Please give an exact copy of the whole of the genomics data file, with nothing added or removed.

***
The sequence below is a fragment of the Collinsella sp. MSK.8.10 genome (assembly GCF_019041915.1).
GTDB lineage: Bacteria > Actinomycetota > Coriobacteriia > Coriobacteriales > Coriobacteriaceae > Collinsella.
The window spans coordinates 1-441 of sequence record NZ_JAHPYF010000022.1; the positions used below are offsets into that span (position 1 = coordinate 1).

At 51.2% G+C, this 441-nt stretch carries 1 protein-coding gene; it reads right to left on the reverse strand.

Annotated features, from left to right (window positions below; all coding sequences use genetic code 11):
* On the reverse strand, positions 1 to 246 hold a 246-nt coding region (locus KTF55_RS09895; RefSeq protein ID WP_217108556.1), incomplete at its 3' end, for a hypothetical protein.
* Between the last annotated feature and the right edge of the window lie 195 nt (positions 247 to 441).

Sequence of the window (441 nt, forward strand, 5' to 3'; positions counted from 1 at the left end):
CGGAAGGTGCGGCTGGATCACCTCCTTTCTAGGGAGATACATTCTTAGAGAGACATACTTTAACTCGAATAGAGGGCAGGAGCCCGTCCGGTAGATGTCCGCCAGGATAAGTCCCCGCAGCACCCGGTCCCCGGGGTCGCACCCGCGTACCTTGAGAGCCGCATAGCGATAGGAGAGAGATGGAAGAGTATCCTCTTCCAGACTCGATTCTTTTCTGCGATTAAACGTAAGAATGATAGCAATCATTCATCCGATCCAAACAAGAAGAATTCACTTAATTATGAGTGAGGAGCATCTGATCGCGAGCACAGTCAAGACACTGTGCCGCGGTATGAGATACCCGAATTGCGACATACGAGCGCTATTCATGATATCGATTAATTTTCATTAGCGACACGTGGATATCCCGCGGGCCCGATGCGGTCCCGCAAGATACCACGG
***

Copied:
The sequence below is a fragment of the Collinsella sp. MSK.8.10 genome (assembly GCF_019041915.1).
GTDB lineage: Bacteria > Actinomycetota > Coriobacteriia > Coriobacteriales > Coriobacteriaceae > Collinsella.
The window spans coordinates 1-441 of sequence record NZ_JAHPYF010000022.1; the positions used below are offsets into that span (position 1 = coordinate 1).

At 51.2% G+C, this 441-nt stretch carries 1 protein-coding gene; it reads right to left on the reverse strand.

Annotated features, from left to right (window positions below; all coding sequences use genetic code 11):
* On the reverse strand, positions 1 to 246 hold a 246-nt coding region (locus KTF55_RS09895; RefSeq protein ID WP_217108556.1), incomplete at its 3' end, for a hypothetical protein.
* Between the last annotated feature and the right edge of the window lie 195 nt (positions 247 to 441).

Sequence of the window (441 nt, forward strand, 5' to 3'; positions counted from 1 at the left end):
CGGAAGGTGCGGCTGGATCACCTCCTTTCTAGGGAGATACATTCTTAGAGAGACATACTTTAACTCGAATAGAGGGCAGGAGCCCGTCCGGTAGATGTCCGCCAGGATAAGTCCCCGCAGCACCCGGTCCCCGGGGTCGCACCCGCGTACCTTGAGAGCCGCATAGCGATAGGAGAGAGATGGAAGAGTATCCTCTTCCAGACTCGATTCTTTTCTGCGATTAAACGTAAGAATGATAGCAATCATTCATCCGATCCAAACAAGAAGAATTCACTTAATTATGAGTGAGGAGCATCTGATCGCGAGCACAGTCAAGACACTGTGCCGCGGTATGAGATACCCGAATTGCGACATACGAGCGCTATTCATGATATCGATTAATTTTCATTAGCGACACGTGGATATCCCGCGGGCCCGATGCGGTCCCGCAAGATACCACGG